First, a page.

Regardless of where your resistance originates, it takes enormous energy to maintain it. In fact, you can waste so much libido — psychological energy — by fighting change, that you have little left to explore and enjoy your life, your fuller potential, and your loved ones. Your resistance makes your waking life more problematic and your dreams reflect your struggles in terrifying and depressing nightmares. When this happens, you need to get proactive if you want to save your soul. Because it’s telling you it’s time for change.
You can refresh your soul and retrieve libido when you step toward positive change. For example, you might take your dreams seriously enough to study them. You might seek advice from your partner or friends. You might watch a different news channel to see what the opposite political party is saying and seek intersections of agreement. You might see a therapist, body worker, health practitioner, or spiritual guide. None of these things will kill you, and all of them will open your mind to healthy change.
Here are five guidelines for moving forward:
engage in open and honest dialogue with others
listen closely to inner and outer realities you have rejected
challenge habitual responses and consider healthier new options
free your libido to integrate the opposite, yes/no, either/or opinions that have ruled your life into a middle space of dialogue they can share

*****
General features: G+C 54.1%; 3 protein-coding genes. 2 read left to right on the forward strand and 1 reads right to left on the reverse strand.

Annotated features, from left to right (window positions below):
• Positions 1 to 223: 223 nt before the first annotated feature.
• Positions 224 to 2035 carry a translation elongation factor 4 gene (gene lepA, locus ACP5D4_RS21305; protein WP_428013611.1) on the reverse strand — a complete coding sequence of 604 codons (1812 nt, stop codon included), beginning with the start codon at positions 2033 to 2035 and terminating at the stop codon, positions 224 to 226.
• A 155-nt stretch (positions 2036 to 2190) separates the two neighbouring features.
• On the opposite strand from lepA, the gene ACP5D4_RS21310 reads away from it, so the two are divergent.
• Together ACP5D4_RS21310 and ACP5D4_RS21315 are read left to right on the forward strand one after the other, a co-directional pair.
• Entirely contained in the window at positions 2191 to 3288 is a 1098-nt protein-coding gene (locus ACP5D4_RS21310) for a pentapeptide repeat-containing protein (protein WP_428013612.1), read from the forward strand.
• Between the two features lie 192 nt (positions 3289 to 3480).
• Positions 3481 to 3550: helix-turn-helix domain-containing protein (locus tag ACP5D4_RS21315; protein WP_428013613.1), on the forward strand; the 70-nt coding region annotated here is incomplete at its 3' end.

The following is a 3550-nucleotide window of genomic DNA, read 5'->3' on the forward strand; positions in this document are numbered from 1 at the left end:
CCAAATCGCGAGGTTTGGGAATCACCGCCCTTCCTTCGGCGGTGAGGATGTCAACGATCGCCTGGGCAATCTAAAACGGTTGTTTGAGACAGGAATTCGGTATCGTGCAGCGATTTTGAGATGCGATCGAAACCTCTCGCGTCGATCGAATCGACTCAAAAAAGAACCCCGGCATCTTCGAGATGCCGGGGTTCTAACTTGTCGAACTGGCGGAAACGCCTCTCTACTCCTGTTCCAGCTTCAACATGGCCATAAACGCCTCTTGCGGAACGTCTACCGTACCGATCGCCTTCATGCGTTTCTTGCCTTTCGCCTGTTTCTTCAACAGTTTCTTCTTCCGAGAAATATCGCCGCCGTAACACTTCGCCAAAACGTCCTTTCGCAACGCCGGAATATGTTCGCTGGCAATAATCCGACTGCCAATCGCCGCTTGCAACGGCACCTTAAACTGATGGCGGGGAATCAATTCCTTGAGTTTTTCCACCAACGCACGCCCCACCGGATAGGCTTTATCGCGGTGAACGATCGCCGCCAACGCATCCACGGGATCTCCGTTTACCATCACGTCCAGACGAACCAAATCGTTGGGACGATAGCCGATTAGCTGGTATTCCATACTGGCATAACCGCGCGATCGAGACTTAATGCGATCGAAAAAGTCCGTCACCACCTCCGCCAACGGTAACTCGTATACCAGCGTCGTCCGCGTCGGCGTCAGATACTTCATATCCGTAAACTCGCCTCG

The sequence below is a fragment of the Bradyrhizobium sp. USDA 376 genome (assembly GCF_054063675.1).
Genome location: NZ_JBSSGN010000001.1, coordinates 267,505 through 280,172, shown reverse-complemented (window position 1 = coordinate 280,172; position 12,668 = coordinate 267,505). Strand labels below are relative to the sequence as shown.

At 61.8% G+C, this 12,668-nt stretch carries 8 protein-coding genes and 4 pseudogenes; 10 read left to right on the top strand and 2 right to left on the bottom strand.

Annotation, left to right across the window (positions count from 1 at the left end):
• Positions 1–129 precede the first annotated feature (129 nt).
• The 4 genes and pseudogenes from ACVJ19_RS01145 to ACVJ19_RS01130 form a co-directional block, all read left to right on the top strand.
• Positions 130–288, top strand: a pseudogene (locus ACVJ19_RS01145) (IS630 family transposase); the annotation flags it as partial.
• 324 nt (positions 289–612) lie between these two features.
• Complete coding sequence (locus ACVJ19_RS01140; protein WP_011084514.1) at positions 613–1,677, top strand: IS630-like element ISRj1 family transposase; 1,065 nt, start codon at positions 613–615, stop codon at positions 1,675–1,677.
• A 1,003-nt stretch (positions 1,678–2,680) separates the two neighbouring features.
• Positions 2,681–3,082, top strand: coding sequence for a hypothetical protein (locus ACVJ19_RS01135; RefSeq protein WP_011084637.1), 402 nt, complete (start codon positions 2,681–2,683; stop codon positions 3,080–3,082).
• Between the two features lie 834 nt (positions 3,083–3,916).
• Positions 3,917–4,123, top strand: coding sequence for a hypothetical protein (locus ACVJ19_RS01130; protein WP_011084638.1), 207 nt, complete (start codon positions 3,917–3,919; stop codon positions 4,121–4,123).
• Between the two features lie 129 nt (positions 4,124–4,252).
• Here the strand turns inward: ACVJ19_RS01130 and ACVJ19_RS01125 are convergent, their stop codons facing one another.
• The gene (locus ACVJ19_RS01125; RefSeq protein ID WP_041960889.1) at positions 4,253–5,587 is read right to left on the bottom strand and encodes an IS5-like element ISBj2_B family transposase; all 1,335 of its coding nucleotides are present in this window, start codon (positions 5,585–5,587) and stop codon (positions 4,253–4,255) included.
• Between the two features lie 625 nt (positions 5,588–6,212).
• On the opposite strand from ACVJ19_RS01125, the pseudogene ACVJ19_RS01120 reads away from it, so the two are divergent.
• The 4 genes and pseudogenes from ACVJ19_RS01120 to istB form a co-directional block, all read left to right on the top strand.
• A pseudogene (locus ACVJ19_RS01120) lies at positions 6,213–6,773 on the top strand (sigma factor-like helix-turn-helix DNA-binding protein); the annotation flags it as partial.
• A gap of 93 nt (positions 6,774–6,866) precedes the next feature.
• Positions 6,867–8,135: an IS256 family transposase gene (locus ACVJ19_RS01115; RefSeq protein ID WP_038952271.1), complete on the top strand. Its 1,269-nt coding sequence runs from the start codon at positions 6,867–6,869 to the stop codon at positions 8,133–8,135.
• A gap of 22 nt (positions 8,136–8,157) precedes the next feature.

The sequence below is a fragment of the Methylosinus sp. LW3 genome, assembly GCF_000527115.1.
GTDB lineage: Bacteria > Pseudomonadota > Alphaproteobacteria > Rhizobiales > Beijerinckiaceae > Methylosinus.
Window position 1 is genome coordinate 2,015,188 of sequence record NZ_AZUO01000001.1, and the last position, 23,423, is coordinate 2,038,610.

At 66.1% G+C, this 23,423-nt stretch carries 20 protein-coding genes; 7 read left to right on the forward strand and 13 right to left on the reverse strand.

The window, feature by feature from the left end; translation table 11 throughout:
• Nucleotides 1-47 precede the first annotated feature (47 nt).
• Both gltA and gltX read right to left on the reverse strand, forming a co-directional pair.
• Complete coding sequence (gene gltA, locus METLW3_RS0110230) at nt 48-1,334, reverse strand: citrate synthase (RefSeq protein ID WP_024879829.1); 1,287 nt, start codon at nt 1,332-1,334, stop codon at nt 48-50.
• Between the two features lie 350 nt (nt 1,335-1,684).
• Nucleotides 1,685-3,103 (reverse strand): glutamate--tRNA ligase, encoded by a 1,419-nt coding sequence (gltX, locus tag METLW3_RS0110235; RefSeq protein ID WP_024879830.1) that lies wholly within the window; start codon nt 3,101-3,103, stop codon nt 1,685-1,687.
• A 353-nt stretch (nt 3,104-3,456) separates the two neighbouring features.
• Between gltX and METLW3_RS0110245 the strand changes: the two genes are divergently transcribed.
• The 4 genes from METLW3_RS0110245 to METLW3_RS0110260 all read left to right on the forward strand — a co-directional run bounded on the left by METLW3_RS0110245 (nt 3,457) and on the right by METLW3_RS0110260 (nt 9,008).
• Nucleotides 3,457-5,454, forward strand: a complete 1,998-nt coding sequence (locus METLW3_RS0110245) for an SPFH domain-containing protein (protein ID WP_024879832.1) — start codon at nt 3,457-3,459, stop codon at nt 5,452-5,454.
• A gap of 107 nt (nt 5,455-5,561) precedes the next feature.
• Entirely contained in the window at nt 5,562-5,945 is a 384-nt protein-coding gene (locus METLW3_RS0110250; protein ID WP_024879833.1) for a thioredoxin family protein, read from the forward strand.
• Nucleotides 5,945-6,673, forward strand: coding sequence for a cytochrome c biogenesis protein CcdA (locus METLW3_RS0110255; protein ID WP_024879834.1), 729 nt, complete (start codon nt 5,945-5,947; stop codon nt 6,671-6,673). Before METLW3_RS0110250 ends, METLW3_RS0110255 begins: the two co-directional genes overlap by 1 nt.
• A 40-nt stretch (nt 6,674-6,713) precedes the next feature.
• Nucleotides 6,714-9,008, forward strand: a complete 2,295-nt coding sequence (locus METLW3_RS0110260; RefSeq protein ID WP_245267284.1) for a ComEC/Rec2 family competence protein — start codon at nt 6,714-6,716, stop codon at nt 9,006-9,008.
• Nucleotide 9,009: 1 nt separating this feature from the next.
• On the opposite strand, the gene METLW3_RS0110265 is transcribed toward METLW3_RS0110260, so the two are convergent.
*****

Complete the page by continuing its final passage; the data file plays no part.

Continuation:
step toward experiences and values that have the potential to perfect and complete you
Image credits: Google free images: Cornerstoneccs.com, Michael Nichols; The Wheel of Change, Michael Goldsmith, visual, http://www.discoveryinaction.com.du; Change, Managements Models, lucid chart.com.
“The increase of disorder or entropy is what distinguishes the past from the future, giving a direction to time.” Stephen Hawking, A Brief History of Time
Last week I addressed Oneness, an ideal state in which all pairs of opposites are consciously connected and united. Oneness is rare, but worth the effort because it is the path to renewal, peaceful thinking, right action, and the survival of our species.
Like the universe itself, we are in a constant state of flux. Psychologically we are evolving in the direction of greater consciousness. Spiritually we’re evolving toward the highest ideals of every authentic religion: to love God with all our heart, mind and soul, and to love our neighbor as ourselves. This requires awareness — the ability to remember that everyone and everything we meet is our neighbor, and to choose to treat everything with compassion, kindness, forgiveness, honesty, patience, gentleness and self-control.